As a new report, The Future of IoT in Cities, points out, the complicated planning includes everything from smart trash cans to developing public spaces in the context of transit demand, walkability, pedestrian congestion and storefront size. The study by the NetGain Partnership (backed by the Ford Foundation, John D. and Catherine T. MacArthur Foundation, Knight Foundation, Open Society Foundations, and Mozilla Foundation) explores these complex challenges – some of which are unique to IoT.

Technology Galore

Equipment makers are revving up for the 5G evolution. Justin Denison, senior vice president of Product Strategy & Marketing at Samsung Electronics America, summarizes his company’s agenda as ranging from “4K videos and gaming in your connected self-driving car to virtual and augmented reality devices to the remote control of machinery in dangerous or hard to reach locations, for services that were never previously possible.”

Samsung has unveiled an end-to-end portfolio of 5G mobile network products, including consumer devices for fixed wireless access connectivity, a 5G radio base station (Access Unit) and a Next-Generation Core Network infrastructure solution. Pre-commercial versions of the equipment are now in trial networks.

“Samsung has been focused on 5G R&D for nearly half a decade,” says Paul Kyungwhoon Cheun, executive vice president and Head of Next Generation Communications Business Team at Samsung Electronics. “With pre-commercial deployment of our 5G products already underway, we’re starting to see some of the earliest evidence of the potential for new and compelling 5G-driven services.”

Intel has just opened its Autonomous Driving Garage at its San Jose innovation center. It’s the latest factor in Intel’s 5G agenda, which includes a “massive antenna array” chip with 64 antennas (expandable to 256) that enables ultra-high-capacity millimeter-wave frequencies to be sent in specific directions. Among its initiatives, Intel is collaborating with China Mobile and Huawei for a second-phase 5G trial in China, which will test “how to make these connections intelligent.”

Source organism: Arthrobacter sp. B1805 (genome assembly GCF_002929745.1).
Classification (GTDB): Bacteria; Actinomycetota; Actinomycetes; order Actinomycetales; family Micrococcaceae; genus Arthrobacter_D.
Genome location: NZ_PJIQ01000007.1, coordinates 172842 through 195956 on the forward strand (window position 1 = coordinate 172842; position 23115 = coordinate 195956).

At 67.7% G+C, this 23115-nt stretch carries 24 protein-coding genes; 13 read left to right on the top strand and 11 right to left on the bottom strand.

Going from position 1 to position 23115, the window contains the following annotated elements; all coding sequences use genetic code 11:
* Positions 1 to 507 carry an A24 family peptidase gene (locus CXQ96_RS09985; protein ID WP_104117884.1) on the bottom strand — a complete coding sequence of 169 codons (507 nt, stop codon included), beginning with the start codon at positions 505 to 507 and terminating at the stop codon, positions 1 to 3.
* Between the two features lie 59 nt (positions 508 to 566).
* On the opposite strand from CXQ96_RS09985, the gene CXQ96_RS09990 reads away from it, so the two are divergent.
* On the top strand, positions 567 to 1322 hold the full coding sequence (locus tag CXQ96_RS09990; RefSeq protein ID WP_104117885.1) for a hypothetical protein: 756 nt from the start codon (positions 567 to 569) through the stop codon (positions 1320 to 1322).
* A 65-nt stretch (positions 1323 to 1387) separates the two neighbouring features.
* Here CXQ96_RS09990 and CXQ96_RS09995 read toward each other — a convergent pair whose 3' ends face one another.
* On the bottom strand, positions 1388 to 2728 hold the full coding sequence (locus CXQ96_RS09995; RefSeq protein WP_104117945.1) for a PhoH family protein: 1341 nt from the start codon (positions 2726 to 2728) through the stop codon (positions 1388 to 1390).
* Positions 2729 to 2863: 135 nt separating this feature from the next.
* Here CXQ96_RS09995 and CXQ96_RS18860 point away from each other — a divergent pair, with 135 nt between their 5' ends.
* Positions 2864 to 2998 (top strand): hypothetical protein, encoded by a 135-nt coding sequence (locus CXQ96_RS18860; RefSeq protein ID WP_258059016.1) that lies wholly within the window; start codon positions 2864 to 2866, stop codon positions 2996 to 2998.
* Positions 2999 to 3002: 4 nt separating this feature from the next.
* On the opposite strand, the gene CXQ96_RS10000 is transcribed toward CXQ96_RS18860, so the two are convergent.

In the financial services category, 5G is expected to power highly secure transactions. Financial advisers could conduct secure remote sessions with clients, using cloud-based services to partition various users and information. Mobile trading and high-frequency trading as well as advanced insurance apps will also be enabled by 5G.

Developing The 5G Infrastructure

“We are looking at IoT in the 5G era where proximity sensing – which connects the digital world (mobile devices) with the physical world (location) – is poised to have a major impact on industry operations,” explains Dave Hagan, CEO and Chairman of Boingo Wireless and Chairman of CTA’s Executive Board. “We will continue to collaborate with carriers, venues, end users and industry standards groups to help shape a seamlessly connected society.”

Hagan believes that collaboration on what he calls “the new wireless frontier” is the keystone for 5G expansion. “Start at the edge and transition networks from being focused independently on B2B or B2C solutions to a B2B2C model,” Hagan says.